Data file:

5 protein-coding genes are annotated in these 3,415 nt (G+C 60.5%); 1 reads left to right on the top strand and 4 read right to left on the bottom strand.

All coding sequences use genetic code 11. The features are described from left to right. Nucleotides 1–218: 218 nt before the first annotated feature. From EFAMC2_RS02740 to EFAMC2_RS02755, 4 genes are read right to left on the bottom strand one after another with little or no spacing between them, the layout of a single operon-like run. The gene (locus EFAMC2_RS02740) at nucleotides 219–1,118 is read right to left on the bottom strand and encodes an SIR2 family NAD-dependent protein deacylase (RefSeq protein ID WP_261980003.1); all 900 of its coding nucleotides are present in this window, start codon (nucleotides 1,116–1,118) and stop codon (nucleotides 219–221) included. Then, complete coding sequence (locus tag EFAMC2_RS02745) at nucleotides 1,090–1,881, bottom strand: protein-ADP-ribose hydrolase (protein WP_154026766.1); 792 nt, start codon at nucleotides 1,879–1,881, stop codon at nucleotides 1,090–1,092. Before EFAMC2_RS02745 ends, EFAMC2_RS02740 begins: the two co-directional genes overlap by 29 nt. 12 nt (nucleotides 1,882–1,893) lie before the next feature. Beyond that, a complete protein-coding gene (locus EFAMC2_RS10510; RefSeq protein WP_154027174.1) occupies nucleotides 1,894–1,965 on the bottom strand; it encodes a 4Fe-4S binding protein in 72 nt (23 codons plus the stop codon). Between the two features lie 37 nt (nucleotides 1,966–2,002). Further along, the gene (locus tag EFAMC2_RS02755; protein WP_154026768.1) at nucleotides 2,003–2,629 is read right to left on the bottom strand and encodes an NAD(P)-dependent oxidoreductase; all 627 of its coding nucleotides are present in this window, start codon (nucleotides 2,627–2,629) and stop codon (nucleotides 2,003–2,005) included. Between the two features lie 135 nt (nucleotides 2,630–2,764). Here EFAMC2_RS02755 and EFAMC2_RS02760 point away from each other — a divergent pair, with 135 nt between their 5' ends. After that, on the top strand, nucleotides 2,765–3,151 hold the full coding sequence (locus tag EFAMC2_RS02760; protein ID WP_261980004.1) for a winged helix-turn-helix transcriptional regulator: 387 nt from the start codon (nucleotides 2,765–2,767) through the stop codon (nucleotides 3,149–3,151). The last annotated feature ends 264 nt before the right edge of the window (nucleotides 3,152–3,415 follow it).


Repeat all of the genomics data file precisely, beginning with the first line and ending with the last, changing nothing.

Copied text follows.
5 protein-coding genes are annotated in these 3,415 nt (G+C 60.5%); 1 reads left to right on the top strand and 4 read right to left on the bottom strand.

All coding sequences use genetic code 11. The features are described from left to right. Nucleotides 1–218: 218 nt before the first annotated feature. From EFAMC2_RS02740 to EFAMC2_RS02755, 4 genes are read right to left on the bottom strand one after another with little or no spacing between them, the layout of a single operon-like run. The gene (locus EFAMC2_RS02740) at nucleotides 219–1,118 is read right to left on the bottom strand and encodes an SIR2 family NAD-dependent protein deacylase (RefSeq protein ID WP_261980003.1); all 900 of its coding nucleotides are present in this window, start codon (nucleotides 1,116–1,118) and stop codon (nucleotides 219–221) included. Then, complete coding sequence (locus tag EFAMC2_RS02745) at nucleotides 1,090–1,881, bottom strand: protein-ADP-ribose hydrolase (protein WP_154026766.1); 792 nt, start codon at nucleotides 1,879–1,881, stop codon at nucleotides 1,090–1,092. Before EFAMC2_RS02745 ends, EFAMC2_RS02740 begins: the two co-directional genes overlap by 29 nt. 12 nt (nucleotides 1,882–1,893) lie before the next feature. Beyond that, a complete protein-coding gene (locus EFAMC2_RS10510; RefSeq protein WP_154027174.1) occupies nucleotides 1,894–1,965 on the bottom strand; it encodes a 4Fe-4S binding protein in 72 nt (23 codons plus the stop codon). Between the two features lie 37 nt (nucleotides 1,966–2,002). Further along, the gene (locus tag EFAMC2_RS02755; protein WP_154026768.1) at nucleotides 2,003–2,629 is read right to left on the bottom strand and encodes an NAD(P)-dependent oxidoreductase; all 627 of its coding nucleotides are present in this window, start codon (nucleotides 2,627–2,629) and stop codon (nucleotides 2,003–2,005) included. Between the two features lie 135 nt (nucleotides 2,630–2,764). Here EFAMC2_RS02755 and EFAMC2_RS02760 point away from each other — a divergent pair, with 135 nt between their 5' ends. After that, on the top strand, nucleotides 2,765–3,151 hold the full coding sequence (locus tag EFAMC2_RS02760; protein ID WP_261980004.1) for a winged helix-turn-helix transcriptional regulator: 387 nt from the start codon (nucleotides 2,765–2,767) through the stop codon (nucleotides 3,149–3,151). The last annotated feature ends 264 nt before the right edge of the window (nucleotides 3,152–3,415 follow it).